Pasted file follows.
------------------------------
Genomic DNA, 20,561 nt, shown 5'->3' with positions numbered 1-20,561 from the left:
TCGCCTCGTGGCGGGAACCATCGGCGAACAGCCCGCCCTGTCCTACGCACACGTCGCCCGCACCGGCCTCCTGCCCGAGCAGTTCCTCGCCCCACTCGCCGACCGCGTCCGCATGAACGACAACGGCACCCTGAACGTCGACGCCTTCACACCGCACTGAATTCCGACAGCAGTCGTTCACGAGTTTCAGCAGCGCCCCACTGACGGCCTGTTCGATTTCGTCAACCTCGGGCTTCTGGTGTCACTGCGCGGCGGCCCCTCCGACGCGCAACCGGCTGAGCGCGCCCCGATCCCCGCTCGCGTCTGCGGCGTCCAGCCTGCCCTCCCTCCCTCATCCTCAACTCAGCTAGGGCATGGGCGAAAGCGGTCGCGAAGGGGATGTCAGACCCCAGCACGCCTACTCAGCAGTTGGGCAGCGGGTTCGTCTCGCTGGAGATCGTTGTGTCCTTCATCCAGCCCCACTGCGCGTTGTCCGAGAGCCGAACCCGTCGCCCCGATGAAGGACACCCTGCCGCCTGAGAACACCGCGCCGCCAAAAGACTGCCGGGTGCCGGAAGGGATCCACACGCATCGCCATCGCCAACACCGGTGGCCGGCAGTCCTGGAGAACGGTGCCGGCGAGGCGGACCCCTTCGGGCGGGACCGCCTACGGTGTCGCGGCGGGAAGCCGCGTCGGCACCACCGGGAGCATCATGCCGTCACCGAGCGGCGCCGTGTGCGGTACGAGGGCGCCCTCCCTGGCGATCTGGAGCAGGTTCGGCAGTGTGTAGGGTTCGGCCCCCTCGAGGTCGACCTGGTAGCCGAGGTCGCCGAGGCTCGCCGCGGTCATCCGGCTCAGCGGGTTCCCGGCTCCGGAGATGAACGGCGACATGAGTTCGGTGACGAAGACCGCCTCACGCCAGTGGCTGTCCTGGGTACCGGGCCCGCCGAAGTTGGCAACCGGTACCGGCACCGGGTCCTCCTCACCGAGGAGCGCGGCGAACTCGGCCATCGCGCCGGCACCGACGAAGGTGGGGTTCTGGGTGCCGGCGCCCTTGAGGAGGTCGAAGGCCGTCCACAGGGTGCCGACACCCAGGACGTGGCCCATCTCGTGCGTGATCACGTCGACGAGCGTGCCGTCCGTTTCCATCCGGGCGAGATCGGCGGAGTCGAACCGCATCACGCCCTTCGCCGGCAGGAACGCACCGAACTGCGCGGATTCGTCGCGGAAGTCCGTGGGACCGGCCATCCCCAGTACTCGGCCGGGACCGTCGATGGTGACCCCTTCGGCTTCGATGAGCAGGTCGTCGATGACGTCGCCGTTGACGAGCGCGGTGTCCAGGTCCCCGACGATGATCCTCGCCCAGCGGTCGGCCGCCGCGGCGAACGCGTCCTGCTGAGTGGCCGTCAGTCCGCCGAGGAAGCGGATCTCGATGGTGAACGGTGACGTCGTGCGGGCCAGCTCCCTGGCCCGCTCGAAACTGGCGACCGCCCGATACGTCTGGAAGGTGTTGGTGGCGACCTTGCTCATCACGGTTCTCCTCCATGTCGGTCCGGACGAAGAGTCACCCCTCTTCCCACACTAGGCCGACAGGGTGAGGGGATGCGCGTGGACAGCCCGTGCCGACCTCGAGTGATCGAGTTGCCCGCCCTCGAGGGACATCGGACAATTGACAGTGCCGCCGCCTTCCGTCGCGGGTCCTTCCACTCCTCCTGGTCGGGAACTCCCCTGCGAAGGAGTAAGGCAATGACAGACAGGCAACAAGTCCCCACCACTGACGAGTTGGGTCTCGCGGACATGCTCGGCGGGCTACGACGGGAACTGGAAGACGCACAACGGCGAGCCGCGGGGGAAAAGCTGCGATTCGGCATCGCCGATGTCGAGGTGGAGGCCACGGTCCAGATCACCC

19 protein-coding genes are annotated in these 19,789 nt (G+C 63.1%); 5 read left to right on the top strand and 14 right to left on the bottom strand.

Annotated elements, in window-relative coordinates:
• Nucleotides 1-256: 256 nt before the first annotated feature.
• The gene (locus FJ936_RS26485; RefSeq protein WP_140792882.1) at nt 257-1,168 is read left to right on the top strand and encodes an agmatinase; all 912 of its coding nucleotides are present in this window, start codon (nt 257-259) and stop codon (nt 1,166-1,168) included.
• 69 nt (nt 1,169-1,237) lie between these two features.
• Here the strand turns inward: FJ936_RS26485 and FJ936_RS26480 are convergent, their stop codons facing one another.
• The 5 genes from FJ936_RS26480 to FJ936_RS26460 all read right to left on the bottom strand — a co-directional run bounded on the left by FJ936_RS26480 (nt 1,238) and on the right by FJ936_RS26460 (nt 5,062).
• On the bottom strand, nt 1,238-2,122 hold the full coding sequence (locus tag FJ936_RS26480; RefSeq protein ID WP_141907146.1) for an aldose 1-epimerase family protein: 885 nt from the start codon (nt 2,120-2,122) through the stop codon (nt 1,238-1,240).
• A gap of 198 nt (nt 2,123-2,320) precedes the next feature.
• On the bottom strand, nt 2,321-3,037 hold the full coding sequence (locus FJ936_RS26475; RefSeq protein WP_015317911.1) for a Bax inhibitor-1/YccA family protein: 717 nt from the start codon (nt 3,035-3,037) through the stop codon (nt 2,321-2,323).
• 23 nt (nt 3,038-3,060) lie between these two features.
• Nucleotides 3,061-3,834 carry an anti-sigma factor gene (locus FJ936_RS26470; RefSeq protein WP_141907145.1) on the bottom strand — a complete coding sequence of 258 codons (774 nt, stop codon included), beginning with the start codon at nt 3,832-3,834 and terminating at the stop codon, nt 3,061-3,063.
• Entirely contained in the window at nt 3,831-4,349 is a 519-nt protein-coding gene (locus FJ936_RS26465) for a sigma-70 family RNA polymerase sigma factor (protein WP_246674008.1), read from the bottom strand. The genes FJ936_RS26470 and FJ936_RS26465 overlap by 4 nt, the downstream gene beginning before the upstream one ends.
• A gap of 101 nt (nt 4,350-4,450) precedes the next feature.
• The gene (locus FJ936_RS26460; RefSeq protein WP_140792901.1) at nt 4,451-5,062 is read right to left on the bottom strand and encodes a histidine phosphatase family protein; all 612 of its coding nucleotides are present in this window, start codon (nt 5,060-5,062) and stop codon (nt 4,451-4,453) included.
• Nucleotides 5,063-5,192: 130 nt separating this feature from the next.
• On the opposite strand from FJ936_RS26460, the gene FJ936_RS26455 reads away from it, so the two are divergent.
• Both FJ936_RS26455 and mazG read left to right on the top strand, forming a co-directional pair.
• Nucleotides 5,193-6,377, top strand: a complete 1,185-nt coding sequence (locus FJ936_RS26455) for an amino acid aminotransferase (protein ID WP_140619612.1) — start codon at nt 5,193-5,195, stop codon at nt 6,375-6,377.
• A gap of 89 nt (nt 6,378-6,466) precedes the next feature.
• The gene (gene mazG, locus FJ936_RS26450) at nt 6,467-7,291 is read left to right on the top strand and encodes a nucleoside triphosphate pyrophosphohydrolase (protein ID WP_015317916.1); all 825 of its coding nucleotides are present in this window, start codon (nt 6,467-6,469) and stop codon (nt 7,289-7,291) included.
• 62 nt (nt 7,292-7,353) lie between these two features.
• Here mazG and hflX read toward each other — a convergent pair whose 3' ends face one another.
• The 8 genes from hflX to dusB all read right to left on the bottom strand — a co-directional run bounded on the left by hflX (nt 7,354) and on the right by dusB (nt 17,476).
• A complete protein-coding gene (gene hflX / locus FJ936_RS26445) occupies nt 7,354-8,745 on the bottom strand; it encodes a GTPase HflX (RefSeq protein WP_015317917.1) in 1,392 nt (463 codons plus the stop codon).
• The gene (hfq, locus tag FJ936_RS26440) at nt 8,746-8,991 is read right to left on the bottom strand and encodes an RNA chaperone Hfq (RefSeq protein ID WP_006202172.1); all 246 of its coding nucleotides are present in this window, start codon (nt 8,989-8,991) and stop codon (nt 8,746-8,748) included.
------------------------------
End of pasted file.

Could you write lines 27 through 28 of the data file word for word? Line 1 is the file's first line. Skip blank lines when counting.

• A complete protein-coding gene (gene hflX / locus FJ936_RS26445) occupies nt 7,354-8,745 on the bottom strand; it encodes a GTPase HflX (RefSeq protein WP_015317917.1) in 1,392 nt (463 codons plus the stop codon).
• The gene (hfq, locus tag FJ936_RS26440) at nt 8,746-8,991 is read right to left on the bottom strand and encodes an RNA chaperone Hfq (RefSeq protein ID WP_006202172.1); all 246 of its coding nucleotides are present in this window, start codon (nt 8,989-8,991) and stop codon (nt 8,746-8,748) included.